Remember that subway poster that compared Muslims to savages and called for supporting Israel in order to “defeat Jihad”? The group behind that sloganeering, the American Defense Freedom Initiative (AFDI), is back with a second, even more inflammatory ad that the MTA is explicitly disavowing.
The new ad, which was published in a New York Times article, features a quote from the Quran, “Soon shall We cast terror into the hearts of the Unbelievers,” next to an image of the Twin Towers engulfed in flames.
Once again, the ad ties Islam and the teachings of the Quran directly to terrorist activity. Unlike the first ad, however, the new one features a hefty disclaimer from the city’s MTA, written on the bottom quarter of the image: “The display of this advertisement does not imply MTA’s endorsement of any views expressed.”
The added text is an important step, but it’s hard not to view the advertisements as hate speech. Yet AFDI actually won a federal court case in July, defending its campaigns as protected under free speech. Last September, the MTA changed its advertising policy in an attempt to defend against projects like the AFDI’s, banning ads that “would imminently incite or provoke violence or other immediate breach of the peace.” They have a point — an activist was arrested for spray-painting the earlier AFDI advertisements.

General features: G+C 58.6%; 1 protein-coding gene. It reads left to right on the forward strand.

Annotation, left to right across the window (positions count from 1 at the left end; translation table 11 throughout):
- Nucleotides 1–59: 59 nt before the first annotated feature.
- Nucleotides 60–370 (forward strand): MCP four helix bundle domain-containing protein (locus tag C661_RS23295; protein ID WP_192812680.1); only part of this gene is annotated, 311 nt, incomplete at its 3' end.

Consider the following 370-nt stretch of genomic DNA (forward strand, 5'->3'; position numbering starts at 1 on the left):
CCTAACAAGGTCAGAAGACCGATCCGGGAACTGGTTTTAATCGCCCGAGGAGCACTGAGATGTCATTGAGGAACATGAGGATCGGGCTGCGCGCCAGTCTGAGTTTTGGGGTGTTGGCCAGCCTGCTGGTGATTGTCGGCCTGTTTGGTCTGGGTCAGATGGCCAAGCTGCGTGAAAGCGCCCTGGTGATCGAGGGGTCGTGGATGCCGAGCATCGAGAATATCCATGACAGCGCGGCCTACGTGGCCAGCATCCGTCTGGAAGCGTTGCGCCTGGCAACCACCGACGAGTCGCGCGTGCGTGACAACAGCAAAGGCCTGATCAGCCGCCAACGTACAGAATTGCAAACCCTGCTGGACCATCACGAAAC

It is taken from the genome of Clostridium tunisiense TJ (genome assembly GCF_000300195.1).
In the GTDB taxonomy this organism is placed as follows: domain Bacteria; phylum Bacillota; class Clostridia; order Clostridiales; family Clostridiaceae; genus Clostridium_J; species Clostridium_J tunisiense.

The group’s new ad buy amounts to more than $10,000 worth of space, reports the Observer, and the Times adds that they will be displayed next to clocks on the ceilings of subway stations, so they’ll be much harder to reach for would-be vandals. Though the disclaimer prevents some misinterpretation of the ad, it’s clear that the MTA’s new rules haven’t done anything to prevent this latest round.
One way that the new ads could be balanced out, however, is with even more advertising. AFDI’s earlier push was met with an ad by Rabbis for Human Rights pushing for mutual respect between human beings: “In the choice between love and hate, choose love.” That’s something we can all get behind.